avrdude: stk500_recv(): programmer is not responding
avrdude: stk500_getsync() attempt 1 of 10: not in sync: resp=0x46
avrdude: stk500_recv(): programmer is not responding
avrdude: stk500_getsync() attempt 2 of 10: not in sync: resp=0x46
avrdude: stk500_recv(): programmer is not responding
avrdude: stk500_getsync() attempt 3 of 10: not in sync: resp=0x46
avrdude: stk500_recv(): programmer is not responding
avrdude: stk500_getsync() attempt 4 of 10: not in sync: resp=0x46
avrdude: stk500_recv(): programmer is not responding
avrdude: stk500_getsync() attempt 5 of 10: not in sync: resp=0x46
avrdude: stk500_recv(): programmer is not responding
avrdude: stk500_getsync() attempt 6 of 10: not in sync: resp=0x46
avrdude: stk500_recv(): programmer is not responding
avrdude: stk500_getsync() attempt 7 of 10: not in sync: resp=0x46
avrdude: stk500_recv(): programmer is not responding
avrdude: stk500_getsync() attempt 8 of 10: not in sync: resp=0x46
avrdude: stk500_recv(): programmer is not responding
avrdude: stk500_getsync() attempt 9 of 10: not in sync: resp=0x46
avrdude: stk500_recv(): programmer is not responding
avrdude: stk500_getsync() attempt 10 of 10: not in sync: resp=0x46

avrdude done.  Thank you.

Problem uploading to board.  See http://www.arduino.cc/en/Guide/Troubleshooting#upload for suggestions.

This report would have more information with
"Show verbose output during compilation"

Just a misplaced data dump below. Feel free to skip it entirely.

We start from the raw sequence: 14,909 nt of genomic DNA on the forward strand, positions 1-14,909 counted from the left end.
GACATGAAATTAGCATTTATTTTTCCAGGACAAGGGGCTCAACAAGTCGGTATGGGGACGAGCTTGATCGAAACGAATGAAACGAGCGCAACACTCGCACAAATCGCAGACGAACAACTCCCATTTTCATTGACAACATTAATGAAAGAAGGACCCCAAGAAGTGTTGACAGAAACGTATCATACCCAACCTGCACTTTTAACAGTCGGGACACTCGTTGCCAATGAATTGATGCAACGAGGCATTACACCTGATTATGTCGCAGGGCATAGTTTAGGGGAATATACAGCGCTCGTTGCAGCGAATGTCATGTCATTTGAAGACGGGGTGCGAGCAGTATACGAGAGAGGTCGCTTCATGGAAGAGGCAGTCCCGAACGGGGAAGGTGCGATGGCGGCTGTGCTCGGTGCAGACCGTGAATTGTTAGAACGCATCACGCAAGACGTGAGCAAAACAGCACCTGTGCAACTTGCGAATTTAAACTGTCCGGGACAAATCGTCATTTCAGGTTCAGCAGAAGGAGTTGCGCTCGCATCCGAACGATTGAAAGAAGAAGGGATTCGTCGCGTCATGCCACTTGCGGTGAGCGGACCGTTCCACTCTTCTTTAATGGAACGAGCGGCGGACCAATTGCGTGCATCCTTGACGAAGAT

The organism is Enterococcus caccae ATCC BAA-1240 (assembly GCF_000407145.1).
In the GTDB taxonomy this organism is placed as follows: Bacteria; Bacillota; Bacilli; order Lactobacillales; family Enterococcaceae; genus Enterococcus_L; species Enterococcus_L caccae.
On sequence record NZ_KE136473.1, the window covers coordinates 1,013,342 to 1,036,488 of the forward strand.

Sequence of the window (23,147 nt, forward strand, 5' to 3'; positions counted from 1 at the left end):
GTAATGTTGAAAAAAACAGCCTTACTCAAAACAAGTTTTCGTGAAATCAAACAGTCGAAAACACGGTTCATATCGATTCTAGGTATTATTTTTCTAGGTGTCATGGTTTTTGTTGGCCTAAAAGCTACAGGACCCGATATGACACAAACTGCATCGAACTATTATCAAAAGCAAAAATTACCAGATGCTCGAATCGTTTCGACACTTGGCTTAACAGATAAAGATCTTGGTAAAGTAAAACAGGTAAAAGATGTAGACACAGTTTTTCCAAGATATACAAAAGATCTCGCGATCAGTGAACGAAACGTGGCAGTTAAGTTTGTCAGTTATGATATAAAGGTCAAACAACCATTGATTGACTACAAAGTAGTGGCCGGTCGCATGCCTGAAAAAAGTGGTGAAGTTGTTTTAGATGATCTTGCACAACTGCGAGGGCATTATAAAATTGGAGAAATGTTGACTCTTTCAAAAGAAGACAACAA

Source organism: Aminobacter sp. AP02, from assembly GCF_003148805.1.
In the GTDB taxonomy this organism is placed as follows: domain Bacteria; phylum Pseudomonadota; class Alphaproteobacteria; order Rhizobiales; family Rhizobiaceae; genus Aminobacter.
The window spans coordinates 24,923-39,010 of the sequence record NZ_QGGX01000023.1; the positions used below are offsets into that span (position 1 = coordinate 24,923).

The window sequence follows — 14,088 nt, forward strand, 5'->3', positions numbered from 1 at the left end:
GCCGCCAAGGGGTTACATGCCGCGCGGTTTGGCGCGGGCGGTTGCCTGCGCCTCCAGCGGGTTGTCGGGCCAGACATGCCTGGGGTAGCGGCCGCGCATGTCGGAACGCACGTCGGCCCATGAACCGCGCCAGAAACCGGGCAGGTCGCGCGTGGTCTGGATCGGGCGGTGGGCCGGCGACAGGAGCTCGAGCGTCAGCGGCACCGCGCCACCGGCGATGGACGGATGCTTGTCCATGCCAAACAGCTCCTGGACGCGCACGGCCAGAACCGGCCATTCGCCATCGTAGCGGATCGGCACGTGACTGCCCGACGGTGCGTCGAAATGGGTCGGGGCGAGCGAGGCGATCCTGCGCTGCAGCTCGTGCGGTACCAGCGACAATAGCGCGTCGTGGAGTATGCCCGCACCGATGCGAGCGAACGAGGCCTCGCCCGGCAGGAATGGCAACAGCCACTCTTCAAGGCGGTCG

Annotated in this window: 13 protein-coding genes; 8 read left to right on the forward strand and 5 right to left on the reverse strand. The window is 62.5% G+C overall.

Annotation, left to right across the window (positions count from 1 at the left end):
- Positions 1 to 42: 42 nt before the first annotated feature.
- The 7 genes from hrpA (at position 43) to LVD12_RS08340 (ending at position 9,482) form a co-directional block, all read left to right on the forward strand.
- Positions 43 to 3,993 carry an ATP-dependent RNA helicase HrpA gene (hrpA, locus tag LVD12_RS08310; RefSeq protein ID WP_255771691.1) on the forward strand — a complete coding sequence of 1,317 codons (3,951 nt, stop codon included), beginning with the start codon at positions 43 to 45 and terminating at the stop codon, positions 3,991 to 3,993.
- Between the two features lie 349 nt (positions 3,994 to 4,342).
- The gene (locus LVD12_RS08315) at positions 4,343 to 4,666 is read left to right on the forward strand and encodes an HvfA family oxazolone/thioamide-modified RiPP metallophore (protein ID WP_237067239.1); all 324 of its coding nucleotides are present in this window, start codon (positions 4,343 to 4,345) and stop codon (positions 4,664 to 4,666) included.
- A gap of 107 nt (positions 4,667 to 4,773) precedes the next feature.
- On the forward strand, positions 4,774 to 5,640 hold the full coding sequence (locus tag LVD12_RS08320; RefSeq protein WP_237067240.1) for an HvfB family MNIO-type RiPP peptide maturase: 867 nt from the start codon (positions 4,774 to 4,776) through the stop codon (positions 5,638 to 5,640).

option enabled in File -> Preferences.

Make sure you have selected the port of your Arduino board from the Tools > Port menu.

Sometimes the port will be labeled with the board name in the menu. Other times it will not. If you don’t know which port is your Arduino, you can find it like this:

  • Unplug your Arduino board from the computer.
  • Tools > Port
  • Note the ports, if any, listed in the menu.
  • Close the Tools menu
  • Plug your Arduino board into the computer.
  • Tools > Port - The new port listed in the menu is your Arduino board.

reddski:
In the arduino programmer I seem to be failing to connect, despite having Com1 set as the port. When I try to get board info, it says it's a "native serial port, can't obtain info". There are no other port numbers listed, "serial" is there, but grayed out. So much struggle.

It seems very likely that COM1 is the native serial port of your computer, not the virtual COM port assigned to your Arduino. Thus, this error when uploading to COM1 is expected, since you're not uploading to the Arduino.

Hmm, I have tried this, but am still hitting the same wall. Whether or not my Arduino is plugged in, the only port listed in Tools>Port is COM1. There are zero other options for me to select. Like before, it still shows "Serial ports" above "COM1", but it is always grayed out, and cannot be selected. The board selected is the Uno. This thing is seriously kicking my butt. I'm a grown man who programs (longhand no less) CNC machines for a living. I thought this was something I could approach, but I am so discouraged I just don't even know what to think.